The Project Team held regular weekly to bi-weekly 1-2 hour meetings from June 2011 through February 2012. During this time span, the Project Team compiled and consulted a variety of publications related to mental health issues on campus. The Team conducted structured interviews of the three departmental directors, interviewed selected “key informants” from both within and outside the campus, and conducted focus groups with the majority of the staff of the three departments. The Team also conducted a student survey with a focus on mental health programs and services. 1097 University of Waterloo students responded to the survey. The Project Team also attended an Undergraduate Operations Committee meeting where input from Associate Deans across campus was obtained. Many individuals who have contributed to this report have been candid in delineating our unique challenges and concerns while expressing a genuine yearning to work together effectively for the benefit of our students.

Findings from the campus consultation

Results of the stakeholder focus groups

Data from the focus groups was analyzed and coded for themes and patterns. Six themes emerged that guided data interpretation. The six themes, in order of the priority given them by the participants, are the following:

  1. Breaking down service delivery silos: This theme includes suggestions that advocate for greater collaboration, enhanced communication and structural integration of mental health service delivery.
  2. Prevention and early identification/intervention: Responses in this category encourage the campus mental health services and the university as an institution to be proactive in considering earlier interventions for students and to identify sources in the campus context that may present preventable distress for students.
  3. Enhanced student access to mental health services: This theme focuses on the need to enhance ease of accessibility to mental health services on campus. This category also includes considerations related to the stigma associated with students’ willingness to access services, such as potential cultural perceptions in accessing and utilizing mental health services.
  4. Staff/caregiver well being: Responses included in this theme reflect the need to be aware of, accept and address the reality of caregiver burnout and the need to address increased demands for service from an increasingly diverse and challenging client population.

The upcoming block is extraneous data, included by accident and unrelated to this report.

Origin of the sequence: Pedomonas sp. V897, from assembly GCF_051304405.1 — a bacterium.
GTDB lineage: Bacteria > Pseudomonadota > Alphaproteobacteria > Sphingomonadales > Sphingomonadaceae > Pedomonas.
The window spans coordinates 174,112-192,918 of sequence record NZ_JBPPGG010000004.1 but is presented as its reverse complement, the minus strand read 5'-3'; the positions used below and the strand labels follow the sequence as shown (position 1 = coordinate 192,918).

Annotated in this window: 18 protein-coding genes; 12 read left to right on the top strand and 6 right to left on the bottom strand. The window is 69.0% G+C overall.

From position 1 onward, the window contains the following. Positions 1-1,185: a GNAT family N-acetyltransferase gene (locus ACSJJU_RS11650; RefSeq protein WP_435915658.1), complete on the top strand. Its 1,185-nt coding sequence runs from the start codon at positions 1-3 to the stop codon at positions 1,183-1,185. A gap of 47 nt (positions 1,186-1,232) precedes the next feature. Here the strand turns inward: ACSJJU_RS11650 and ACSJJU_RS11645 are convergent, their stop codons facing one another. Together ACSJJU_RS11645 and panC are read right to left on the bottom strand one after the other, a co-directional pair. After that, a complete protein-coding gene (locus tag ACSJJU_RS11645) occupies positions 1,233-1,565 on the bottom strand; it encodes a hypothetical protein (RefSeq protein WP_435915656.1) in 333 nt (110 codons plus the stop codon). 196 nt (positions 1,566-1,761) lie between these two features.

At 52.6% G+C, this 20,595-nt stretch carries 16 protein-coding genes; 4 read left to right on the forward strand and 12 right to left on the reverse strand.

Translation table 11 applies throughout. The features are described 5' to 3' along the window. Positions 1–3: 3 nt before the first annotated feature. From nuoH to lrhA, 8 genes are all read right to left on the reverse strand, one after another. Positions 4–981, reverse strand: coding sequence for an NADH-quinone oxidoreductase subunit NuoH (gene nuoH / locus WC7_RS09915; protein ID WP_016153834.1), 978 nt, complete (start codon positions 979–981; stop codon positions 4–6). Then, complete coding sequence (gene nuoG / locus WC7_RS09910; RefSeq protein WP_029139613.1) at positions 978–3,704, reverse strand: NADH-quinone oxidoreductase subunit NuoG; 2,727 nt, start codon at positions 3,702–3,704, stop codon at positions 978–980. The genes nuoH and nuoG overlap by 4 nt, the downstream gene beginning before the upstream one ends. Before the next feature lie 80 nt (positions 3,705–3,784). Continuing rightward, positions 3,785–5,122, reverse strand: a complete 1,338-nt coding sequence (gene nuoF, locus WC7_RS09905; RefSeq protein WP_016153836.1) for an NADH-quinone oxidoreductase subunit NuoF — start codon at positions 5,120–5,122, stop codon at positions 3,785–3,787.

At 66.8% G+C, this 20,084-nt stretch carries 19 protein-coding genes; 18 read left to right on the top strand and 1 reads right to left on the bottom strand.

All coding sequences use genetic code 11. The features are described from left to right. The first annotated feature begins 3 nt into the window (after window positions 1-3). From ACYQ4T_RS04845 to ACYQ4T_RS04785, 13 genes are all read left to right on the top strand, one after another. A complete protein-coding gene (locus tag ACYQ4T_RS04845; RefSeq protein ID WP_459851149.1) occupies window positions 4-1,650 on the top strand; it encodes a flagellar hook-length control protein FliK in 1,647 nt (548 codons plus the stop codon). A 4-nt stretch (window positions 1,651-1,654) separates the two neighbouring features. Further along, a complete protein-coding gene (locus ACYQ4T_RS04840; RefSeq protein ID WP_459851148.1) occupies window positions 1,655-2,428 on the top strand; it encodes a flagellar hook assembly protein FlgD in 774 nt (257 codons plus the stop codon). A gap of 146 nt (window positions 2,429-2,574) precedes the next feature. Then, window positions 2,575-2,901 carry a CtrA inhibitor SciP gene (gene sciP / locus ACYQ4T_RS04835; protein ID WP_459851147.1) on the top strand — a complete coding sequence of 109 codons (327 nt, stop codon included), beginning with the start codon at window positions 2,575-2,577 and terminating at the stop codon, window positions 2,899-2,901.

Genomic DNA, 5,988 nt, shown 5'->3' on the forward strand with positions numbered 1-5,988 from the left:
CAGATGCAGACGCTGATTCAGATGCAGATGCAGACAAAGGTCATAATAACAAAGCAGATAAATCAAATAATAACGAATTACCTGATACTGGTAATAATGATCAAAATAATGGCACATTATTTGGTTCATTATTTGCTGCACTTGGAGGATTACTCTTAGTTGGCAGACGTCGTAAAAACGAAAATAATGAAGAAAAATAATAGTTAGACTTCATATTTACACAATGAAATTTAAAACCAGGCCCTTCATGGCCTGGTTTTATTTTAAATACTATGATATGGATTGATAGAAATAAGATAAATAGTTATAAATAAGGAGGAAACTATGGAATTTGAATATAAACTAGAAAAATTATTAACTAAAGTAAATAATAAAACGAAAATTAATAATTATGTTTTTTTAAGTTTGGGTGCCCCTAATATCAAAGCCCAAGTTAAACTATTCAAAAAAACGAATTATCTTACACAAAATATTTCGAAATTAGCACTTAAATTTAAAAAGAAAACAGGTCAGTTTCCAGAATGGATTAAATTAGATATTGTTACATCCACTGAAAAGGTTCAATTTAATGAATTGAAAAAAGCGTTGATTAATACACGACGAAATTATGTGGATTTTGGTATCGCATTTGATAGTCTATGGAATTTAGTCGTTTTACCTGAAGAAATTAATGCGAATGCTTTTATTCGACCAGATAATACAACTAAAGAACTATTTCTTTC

5. Staff development and education: This theme captures suggestions regarding the need for education and staff development aimed at incorporating best practices.
  6. Recognition of gaps in services: This category of responses includes observations related to gaps in the campus mental health service delivery system.

Key results of the student survey

  1. The top five aspects of the university experience that have been difficult for students in descending order of degree of difficulty experienced are: managing time effectively; getting enough sleep; managing academics; managing anxiety related to academic success and managing life stressors.
  2. When asked what is most important to University of Waterloo students, the top six responses in descending order of degree of perceived importance are: programs or advice on managing stress; learning strategies to help manage depressed moods; support during a personal crisis; financial counseling; programs that help students connect with other students who have similar interests; support programs that are sensitive and user-friendly to a student’s unique culture and language.
  3. Students generally had good awareness of the existence of the primary wellness units but a limited awareness of the scope of their services. What is even more significant, however, is that not all students are aware of the existence of these services. In practical terms, approximately 1 in 10 students (i.e., CS – 11%, HS – 5%, OPD – 15%) are unaware that these support services are available to them.
  4. When asked in the qualitative section of the survey to comment on what each of the three departments should “stop” and “start” in order to improve the campus mental health support system, the most frequent comments related to wait times for initial and subsequent appointments at CS and concerns expressed regarding availability of appointments and waiting while in the clinic at HS. At OPD, the most frequent comments expressed concerns regarding office procedures such as intake, efficiency and organization of the office.

Overall conclusions and interpretations

The results of the campus consultation and sources of professional literature were used in deriving conclusions and interpretations leading to the project’s recommendations, from which a number of key strategies should emerge related to the following organizing mental health services to work together smoothly; enhancing efficient access to services for students; recognizing the diversity of the student body in facilitating access to mental health services; considering the needs of students with mental health concerns in the OPD context; promoting staff development and education for best practices; providing resources to address staff wellness and care for the caregiver; and encouraging proactive approaches to mental wellness, including prevention and health promotion.

Selected important recommendations (of 47)

(See Select Recommendations tab.)

Ontario College Health Association (2009). Towards a Comprehensive Mental Health Strategy: The Crucial Role of Colleges and Universities as Partners (PDF). Retrieved December, 2009 from: